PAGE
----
Dynasties come in many forms, many durations, many intensities. And there is no arguing that the Steelers have been the primary force in the AFC North for a number of years. But despite their many differences, all dynasties eventually have one thing in common: they end.
I am not declaring the Steelers dynasty as over in 2012. They will still be a force this year. But this offseason revealed some cracks in their foundation that I think in the next few years will leave the fabled fortress breached, the yellow-and-black painted fans crying in their yellow hankies, and TV commentators searching for another franchise to fawn over.
Money. The team found themselves committed way over the salary cap this offseason. They were forced to cut ties with several long time players not just to get back under the cap, but also free up adequate space to try to strike a deal with phenom WR Mike Wallace.
The most notable casualty was Hines Ward. Despite his declining numbers, his absence will still be felt most because of his ability and persistence as a blocker. And it will be a little odd not seeing the old LB James Farrior roaming the field any more.
I’m not going to pretend to be an expert on the Steelers’ cap situation, but last I knew, they were only a few million under the cap. And the deal with Wallace is still lurking. Unless they have cleared out more space that I am not aware of, they are going to be in the exact same position next year when they have to negotiate with WR Antonio Brown.
This situation also puts more pressure on the front office to hit home runs with the draft. They simply do not have the money to plug holes with free agents.
Age. With the money-motivated house cleaning that moved Ward, Farrior, Hoke, Kemoeatu, Battle, McFadden and Smith off of the roster, the Steelers lost 76 seasons of experience in those 7 guys. That is a significant amount of experience to move off of the roster all at once.
But there is still plenty of age left on their roster. Take a look at how many years that a number of their starters have been in the league: Will Allen (8); Ryan Clark (10); Jerricho Cotchery (8); Larry Foote (10); Casey Hampton (11); James Harrison (8); Brett Keisel (10); Heath Miller (7); Troy Polamalu (9); Ben Roethlisberger (8); Ike Taylor (9).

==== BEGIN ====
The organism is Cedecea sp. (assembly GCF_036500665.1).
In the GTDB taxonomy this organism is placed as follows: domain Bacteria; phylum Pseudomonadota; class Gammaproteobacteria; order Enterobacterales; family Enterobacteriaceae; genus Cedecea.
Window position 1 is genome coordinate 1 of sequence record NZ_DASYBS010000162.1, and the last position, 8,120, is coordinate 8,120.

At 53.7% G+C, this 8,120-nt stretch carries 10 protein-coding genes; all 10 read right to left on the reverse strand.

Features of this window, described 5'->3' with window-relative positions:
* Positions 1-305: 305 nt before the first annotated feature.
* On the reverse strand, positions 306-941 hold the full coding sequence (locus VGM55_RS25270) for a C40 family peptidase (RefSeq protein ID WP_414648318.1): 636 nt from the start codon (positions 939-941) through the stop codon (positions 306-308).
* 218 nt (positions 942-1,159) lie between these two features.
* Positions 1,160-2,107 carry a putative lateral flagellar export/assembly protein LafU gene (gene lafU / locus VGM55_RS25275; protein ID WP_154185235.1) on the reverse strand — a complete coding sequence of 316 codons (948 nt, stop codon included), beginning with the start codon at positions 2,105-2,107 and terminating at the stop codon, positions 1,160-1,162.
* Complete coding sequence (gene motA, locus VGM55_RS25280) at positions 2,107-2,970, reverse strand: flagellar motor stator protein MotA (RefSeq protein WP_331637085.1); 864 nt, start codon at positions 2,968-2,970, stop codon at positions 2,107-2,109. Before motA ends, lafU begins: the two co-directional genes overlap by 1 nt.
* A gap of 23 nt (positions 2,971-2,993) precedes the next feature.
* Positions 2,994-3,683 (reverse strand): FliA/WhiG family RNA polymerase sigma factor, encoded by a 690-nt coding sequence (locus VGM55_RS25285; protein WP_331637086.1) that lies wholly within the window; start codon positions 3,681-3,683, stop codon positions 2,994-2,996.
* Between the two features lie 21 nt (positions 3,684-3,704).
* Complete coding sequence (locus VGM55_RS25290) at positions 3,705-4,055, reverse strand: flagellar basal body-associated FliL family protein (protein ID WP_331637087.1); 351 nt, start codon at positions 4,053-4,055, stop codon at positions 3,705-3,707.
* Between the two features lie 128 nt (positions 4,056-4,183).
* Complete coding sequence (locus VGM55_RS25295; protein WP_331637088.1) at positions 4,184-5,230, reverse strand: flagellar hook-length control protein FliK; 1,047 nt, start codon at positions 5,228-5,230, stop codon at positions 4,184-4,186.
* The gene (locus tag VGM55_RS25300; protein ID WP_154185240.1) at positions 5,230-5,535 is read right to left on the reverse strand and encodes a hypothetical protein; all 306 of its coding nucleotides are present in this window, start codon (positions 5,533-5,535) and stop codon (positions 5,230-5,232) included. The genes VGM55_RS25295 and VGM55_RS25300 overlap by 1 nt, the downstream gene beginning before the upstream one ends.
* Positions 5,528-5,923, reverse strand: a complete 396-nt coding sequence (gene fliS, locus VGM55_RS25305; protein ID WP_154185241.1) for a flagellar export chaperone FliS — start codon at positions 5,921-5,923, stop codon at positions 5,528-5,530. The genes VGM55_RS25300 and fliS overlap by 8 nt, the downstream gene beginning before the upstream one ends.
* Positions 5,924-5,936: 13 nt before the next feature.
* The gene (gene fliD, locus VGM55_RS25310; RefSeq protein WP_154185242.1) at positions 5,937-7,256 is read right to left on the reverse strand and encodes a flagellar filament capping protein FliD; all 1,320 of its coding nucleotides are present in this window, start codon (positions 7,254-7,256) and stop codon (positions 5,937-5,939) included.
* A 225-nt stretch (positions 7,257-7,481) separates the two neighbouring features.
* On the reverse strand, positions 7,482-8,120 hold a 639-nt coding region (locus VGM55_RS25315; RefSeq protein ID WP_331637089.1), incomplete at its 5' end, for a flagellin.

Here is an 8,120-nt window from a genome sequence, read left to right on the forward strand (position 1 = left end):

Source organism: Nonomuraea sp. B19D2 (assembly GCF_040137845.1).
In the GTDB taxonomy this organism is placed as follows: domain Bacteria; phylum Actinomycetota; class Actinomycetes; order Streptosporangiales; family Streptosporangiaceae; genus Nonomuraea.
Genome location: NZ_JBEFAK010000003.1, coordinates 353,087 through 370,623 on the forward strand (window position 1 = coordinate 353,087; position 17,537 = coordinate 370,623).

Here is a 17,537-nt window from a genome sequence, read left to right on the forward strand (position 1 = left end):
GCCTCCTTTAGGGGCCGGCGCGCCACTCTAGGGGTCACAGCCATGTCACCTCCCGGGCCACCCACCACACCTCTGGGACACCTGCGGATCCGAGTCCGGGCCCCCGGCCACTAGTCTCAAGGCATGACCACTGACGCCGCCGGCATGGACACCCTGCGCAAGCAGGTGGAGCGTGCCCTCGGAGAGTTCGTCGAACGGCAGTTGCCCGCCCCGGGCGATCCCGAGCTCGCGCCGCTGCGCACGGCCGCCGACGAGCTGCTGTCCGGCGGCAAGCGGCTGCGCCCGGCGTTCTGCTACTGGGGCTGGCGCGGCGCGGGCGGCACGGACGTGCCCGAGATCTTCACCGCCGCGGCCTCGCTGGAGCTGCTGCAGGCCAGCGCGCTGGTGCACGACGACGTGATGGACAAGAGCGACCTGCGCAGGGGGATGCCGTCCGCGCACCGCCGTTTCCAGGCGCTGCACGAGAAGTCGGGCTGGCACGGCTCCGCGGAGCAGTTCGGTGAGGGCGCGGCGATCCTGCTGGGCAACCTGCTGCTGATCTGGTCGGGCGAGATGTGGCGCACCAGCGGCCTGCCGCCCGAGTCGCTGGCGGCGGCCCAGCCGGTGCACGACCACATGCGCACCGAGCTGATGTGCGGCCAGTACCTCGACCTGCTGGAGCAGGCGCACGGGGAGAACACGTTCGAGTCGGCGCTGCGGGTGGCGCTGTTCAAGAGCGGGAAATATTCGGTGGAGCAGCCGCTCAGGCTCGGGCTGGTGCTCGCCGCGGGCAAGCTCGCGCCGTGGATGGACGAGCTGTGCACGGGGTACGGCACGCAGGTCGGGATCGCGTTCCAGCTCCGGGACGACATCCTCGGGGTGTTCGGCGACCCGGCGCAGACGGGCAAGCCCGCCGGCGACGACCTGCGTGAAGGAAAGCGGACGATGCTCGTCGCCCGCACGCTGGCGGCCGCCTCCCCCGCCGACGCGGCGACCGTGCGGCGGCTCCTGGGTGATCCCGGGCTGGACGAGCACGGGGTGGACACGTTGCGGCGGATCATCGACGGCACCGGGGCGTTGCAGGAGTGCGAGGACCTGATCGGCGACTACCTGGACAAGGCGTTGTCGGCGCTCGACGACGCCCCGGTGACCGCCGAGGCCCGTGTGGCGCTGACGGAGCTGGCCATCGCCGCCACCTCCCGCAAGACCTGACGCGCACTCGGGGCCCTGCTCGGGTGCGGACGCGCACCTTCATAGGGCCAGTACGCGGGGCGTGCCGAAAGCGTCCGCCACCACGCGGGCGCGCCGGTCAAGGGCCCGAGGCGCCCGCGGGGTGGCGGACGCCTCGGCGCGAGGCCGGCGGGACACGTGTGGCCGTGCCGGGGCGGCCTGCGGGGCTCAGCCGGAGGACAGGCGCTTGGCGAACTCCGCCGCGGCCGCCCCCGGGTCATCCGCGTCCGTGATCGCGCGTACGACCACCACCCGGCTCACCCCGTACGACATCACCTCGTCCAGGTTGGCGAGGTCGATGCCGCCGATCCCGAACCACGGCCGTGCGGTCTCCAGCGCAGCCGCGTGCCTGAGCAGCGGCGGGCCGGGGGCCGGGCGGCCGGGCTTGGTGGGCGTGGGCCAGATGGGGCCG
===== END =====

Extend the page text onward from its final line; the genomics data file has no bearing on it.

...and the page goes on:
That’s 11 guys — names you know well — entering their 8th season or later, and six entering their 10th season or later. They won’t all go down this year, obviously, but Father Time will not be so generous to those who do get nicked up. And with the regular pounding that Roethlisberger takes, at some point it is going to cost him. It almost did last year.
New OC. Bruce Arians made happen something that I never thought I would see: the conversion of the Steelers to a passing team. But it made sense to use the best of the tools that had been given to him. Obviously it worked.
Now the offense will be working under a new guy, Todd Haley. Sometimes the transition to a new coordinator goes smoothly, and sometimes it does not. Will Haley know how to call the plays that bring the best out of his guys? Will Haley’s reportedly sizable ego make him too rigid at times? I don’t know about these, but it is safe to say that he has huge shoes to fill just to keep pace with Arians.
Bottom line, the Steelers will still be a tough team to beat this year, but they have spent and aged themselves into a place where it is going to be difficult to maintain this success much longer. Time, injury and cap space will continue to force out the guys who have defined them for the past decade. Unless they have outstanding drafts in the next couple of years, this dynasty will be ending soon.